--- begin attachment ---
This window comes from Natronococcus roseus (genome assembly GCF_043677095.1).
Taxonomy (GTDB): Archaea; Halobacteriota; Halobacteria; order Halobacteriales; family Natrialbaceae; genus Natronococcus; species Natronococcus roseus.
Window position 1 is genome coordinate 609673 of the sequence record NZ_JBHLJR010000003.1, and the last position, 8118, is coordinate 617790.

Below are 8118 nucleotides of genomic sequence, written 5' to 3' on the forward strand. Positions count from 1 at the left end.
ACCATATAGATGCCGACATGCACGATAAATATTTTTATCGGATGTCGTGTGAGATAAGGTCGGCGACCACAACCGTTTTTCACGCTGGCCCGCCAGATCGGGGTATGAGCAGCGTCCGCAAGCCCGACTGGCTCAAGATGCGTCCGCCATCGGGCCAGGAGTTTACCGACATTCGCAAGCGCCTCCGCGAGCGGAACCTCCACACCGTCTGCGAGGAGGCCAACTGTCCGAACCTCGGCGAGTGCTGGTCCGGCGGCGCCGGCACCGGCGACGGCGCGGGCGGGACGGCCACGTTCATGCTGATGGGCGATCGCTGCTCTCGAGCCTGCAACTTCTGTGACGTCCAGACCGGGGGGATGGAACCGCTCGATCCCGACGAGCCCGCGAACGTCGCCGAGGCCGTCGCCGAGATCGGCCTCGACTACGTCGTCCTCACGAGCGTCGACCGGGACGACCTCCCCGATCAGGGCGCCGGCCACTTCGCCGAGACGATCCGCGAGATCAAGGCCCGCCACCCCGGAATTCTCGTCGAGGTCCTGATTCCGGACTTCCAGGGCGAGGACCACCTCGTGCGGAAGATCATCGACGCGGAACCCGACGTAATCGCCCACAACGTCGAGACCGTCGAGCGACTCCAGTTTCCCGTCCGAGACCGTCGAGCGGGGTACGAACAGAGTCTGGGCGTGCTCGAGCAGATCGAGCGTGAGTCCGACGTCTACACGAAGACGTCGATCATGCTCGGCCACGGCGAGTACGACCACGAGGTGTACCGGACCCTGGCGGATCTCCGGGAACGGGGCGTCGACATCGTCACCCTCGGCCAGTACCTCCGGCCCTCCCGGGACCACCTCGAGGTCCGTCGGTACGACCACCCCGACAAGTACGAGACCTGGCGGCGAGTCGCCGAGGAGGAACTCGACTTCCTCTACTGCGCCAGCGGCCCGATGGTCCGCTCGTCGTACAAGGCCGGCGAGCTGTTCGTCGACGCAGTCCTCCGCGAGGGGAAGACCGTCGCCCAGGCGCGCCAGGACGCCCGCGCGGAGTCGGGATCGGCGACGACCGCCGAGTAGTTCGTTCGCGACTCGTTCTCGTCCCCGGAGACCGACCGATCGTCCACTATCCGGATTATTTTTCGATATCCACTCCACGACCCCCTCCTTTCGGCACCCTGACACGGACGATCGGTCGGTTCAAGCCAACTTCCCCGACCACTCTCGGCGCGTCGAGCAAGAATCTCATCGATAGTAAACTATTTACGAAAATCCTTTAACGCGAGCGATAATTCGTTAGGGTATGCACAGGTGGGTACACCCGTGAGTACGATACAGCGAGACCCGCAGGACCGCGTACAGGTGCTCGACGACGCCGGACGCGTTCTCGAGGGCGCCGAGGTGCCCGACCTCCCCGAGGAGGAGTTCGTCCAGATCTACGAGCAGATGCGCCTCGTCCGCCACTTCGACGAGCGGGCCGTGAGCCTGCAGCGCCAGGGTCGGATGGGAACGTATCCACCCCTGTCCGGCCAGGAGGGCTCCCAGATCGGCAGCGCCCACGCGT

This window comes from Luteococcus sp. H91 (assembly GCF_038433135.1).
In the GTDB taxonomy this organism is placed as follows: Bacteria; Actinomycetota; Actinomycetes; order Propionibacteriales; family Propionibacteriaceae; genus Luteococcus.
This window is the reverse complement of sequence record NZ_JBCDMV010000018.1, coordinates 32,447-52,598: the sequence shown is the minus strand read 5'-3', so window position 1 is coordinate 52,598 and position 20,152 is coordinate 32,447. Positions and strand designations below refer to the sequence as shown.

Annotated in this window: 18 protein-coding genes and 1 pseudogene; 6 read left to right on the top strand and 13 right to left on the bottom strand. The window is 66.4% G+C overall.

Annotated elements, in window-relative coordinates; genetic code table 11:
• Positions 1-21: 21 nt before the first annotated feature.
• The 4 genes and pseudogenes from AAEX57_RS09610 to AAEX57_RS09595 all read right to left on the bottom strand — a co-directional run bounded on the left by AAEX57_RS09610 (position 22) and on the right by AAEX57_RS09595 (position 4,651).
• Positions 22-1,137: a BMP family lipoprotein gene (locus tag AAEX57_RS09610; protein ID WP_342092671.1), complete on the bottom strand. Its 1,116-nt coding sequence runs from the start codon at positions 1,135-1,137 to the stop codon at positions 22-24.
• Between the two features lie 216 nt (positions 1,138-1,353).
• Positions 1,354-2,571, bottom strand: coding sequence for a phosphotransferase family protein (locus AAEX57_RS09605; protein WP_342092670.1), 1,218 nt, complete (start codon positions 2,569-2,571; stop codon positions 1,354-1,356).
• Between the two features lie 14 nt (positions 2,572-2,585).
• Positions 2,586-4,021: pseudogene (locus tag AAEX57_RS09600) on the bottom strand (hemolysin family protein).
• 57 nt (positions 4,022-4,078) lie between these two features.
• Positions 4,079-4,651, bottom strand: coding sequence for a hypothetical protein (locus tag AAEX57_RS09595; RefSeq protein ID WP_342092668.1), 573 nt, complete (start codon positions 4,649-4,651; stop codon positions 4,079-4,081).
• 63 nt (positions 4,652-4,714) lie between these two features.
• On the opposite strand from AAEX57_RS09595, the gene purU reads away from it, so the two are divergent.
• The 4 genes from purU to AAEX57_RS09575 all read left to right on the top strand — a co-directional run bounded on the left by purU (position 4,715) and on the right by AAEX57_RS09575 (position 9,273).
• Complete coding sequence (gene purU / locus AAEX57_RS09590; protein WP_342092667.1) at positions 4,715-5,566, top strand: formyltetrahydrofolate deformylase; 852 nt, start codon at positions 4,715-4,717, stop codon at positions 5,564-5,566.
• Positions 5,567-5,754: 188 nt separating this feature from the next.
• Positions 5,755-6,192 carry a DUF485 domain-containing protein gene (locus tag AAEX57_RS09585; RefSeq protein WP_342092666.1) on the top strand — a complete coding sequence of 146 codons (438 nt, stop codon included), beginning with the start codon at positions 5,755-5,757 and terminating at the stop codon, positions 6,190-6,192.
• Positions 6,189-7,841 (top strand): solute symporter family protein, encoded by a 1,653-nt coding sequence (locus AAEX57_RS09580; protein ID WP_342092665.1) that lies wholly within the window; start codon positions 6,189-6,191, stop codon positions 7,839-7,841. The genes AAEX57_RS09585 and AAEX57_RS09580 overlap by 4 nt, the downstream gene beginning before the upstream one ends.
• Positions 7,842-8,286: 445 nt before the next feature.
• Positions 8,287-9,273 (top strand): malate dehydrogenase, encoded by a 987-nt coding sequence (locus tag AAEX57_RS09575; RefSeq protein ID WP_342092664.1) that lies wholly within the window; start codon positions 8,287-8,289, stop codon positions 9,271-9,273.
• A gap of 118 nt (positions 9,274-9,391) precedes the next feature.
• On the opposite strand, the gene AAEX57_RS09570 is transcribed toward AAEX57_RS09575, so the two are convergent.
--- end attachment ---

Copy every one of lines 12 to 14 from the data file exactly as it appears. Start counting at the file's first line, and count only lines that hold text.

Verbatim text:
• The 4 genes and pseudogenes from AAEX57_RS09610 to AAEX57_RS09595 all read right to left on the bottom strand — a co-directional run bounded on the left by AAEX57_RS09610 (position 22) and on the right by AAEX57_RS09595 (position 4,651).
• Positions 22-1,137: a BMP family lipoprotein gene (locus tag AAEX57_RS09610; protein ID WP_342092671.1), complete on the bottom strand. Its 1,116-nt coding sequence runs from the start codon at positions 1,135-1,137 to the stop codon at positions 22-24.
• Between the two features lie 216 nt (positions 1,138-1,353).